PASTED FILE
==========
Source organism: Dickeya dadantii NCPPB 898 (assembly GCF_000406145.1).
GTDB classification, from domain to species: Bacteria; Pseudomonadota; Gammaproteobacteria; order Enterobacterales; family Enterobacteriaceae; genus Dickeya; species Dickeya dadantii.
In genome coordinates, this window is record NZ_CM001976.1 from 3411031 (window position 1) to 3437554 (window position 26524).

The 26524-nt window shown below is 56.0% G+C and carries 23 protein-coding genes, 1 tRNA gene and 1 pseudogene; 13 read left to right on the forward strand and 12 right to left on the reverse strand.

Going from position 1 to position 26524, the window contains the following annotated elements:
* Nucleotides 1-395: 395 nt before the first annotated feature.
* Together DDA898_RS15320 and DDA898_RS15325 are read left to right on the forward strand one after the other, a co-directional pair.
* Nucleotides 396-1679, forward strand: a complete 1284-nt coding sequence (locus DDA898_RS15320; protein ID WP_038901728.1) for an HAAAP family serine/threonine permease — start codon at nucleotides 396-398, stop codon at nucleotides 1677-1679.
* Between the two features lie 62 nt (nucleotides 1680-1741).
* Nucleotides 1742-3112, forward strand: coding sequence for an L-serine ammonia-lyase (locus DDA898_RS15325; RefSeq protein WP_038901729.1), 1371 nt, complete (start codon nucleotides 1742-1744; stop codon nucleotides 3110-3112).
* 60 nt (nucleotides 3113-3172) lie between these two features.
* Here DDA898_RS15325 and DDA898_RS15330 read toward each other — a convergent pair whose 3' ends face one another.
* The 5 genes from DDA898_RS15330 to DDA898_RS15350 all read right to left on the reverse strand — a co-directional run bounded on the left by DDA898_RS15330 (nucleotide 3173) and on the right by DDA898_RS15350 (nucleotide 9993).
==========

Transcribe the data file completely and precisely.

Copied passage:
Source organism: Dickeya dadantii NCPPB 898 (assembly GCF_000406145.1).
GTDB classification, from domain to species: Bacteria; Pseudomonadota; Gammaproteobacteria; order Enterobacterales; family Enterobacteriaceae; genus Dickeya; species Dickeya dadantii.
In genome coordinates, this window is record NZ_CM001976.1 from 3411031 (window position 1) to 3437554 (window position 26524).

The 26524-nt window shown below is 56.0% G+C and carries 23 protein-coding genes, 1 tRNA gene and 1 pseudogene; 13 read left to right on the forward strand and 12 right to left on the reverse strand.

Going from position 1 to position 26524, the window contains the following annotated elements:
* Nucleotides 1-395: 395 nt before the first annotated feature.
* Together DDA898_RS15320 and DDA898_RS15325 are read left to right on the forward strand one after the other, a co-directional pair.
* Nucleotides 396-1679, forward strand: a complete 1284-nt coding sequence (locus DDA898_RS15320; protein ID WP_038901728.1) for an HAAAP family serine/threonine permease — start codon at nucleotides 396-398, stop codon at nucleotides 1677-1679.
* Between the two features lie 62 nt (nucleotides 1680-1741).
* Nucleotides 1742-3112, forward strand: coding sequence for an L-serine ammonia-lyase (locus DDA898_RS15325; RefSeq protein WP_038901729.1), 1371 nt, complete (start codon nucleotides 1742-1744; stop codon nucleotides 3110-3112).
* 60 nt (nucleotides 3113-3172) lie between these two features.
* Here DDA898_RS15325 and DDA898_RS15330 read toward each other — a convergent pair whose 3' ends face one another.
* The 5 genes from DDA898_RS15330 to DDA898_RS15350 all read right to left on the reverse strand — a co-directional run bounded on the left by DDA898_RS15330 (nucleotide 3173) and on the right by DDA898_RS15350 (nucleotide 9993).